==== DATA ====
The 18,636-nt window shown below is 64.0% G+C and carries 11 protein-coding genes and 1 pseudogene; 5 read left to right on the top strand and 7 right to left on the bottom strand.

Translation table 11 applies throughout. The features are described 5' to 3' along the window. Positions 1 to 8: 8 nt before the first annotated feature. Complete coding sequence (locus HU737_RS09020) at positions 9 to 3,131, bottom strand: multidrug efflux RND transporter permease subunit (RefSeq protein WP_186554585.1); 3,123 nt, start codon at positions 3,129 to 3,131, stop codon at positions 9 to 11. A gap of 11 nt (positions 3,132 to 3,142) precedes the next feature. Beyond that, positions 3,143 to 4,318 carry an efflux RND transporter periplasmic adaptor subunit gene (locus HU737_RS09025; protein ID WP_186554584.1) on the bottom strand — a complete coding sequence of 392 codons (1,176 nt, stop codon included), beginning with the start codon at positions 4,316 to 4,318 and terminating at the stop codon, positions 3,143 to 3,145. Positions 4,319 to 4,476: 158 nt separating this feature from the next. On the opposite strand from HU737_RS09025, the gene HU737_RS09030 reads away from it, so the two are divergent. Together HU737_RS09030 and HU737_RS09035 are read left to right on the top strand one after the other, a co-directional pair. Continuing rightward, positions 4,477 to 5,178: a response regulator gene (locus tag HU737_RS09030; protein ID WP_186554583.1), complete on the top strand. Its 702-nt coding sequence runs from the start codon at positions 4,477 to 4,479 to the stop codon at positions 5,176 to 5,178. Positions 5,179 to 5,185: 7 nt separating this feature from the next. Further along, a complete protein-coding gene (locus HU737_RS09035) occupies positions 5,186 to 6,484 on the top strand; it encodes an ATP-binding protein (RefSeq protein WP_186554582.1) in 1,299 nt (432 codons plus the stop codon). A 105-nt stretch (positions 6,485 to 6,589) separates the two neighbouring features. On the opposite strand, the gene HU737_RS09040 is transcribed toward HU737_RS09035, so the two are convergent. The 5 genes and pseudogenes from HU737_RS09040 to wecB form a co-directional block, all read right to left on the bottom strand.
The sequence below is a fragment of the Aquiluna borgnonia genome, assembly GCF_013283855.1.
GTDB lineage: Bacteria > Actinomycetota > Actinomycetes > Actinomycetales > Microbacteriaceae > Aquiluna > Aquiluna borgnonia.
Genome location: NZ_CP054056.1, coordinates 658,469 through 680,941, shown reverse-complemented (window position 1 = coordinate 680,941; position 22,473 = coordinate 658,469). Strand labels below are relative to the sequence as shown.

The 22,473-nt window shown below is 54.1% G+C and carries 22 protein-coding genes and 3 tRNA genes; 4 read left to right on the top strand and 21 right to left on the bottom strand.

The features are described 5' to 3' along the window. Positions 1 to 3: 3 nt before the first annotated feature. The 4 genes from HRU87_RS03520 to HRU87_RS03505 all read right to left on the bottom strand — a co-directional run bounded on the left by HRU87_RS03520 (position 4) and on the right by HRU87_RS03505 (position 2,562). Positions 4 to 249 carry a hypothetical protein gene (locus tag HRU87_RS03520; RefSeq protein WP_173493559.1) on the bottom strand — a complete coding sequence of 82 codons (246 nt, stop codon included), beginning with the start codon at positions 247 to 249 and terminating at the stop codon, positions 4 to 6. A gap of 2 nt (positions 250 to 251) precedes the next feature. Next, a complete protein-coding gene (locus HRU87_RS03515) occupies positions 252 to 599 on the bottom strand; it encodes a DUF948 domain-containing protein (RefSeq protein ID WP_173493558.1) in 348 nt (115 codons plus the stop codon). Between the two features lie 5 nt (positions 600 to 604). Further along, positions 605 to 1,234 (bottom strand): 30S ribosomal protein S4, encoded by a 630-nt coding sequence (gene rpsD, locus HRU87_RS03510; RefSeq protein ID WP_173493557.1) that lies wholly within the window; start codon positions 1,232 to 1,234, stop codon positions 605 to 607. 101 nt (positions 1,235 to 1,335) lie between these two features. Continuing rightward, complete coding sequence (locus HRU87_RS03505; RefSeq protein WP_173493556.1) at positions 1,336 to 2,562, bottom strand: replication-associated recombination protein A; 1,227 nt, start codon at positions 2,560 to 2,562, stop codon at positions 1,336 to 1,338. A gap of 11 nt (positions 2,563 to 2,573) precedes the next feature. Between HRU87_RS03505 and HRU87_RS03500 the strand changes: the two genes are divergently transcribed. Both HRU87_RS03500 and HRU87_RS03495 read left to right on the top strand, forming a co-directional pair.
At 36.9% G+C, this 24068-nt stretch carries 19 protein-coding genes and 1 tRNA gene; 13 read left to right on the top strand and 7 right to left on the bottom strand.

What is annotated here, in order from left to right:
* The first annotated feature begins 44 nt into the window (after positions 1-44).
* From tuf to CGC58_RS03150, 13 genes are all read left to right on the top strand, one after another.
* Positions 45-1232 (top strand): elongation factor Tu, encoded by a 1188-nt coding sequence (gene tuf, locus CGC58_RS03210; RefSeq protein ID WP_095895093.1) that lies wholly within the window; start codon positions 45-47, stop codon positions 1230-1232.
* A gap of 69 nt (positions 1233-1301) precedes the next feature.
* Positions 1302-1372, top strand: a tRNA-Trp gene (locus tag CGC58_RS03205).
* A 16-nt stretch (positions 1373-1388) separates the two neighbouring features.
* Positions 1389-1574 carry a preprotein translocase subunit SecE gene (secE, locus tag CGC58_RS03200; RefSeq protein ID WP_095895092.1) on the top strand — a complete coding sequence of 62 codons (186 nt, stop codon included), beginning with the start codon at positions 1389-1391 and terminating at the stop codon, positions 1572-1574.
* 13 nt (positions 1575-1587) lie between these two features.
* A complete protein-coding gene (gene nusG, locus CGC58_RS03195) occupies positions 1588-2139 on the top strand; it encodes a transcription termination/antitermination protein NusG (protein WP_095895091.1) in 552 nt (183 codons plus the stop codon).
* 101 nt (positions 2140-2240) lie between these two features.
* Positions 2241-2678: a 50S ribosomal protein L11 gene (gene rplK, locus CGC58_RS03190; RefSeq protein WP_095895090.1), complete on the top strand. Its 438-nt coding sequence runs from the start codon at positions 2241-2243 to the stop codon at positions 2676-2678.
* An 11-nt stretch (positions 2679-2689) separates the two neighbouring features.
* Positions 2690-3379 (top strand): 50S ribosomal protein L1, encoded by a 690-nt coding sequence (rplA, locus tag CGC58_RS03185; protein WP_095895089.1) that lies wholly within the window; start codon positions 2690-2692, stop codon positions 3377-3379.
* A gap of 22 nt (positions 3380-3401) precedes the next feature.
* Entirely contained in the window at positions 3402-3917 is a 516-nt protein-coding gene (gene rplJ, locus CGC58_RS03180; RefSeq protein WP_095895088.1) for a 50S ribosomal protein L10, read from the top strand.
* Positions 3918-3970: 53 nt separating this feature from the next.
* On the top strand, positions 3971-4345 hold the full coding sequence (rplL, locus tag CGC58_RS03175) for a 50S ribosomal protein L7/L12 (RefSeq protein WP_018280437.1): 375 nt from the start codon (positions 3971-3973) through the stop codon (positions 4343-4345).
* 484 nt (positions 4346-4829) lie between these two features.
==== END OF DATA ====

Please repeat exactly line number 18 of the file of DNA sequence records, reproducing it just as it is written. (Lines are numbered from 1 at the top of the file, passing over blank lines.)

* A complete protein-coding gene (gene nusG, locus CGC58_RS03195) occupies positions 1588-2139 on the top strand; it encodes a transcription termination/antitermination protein NusG (protein WP_095895091.1) in 552 nt (183 codons plus the stop codon).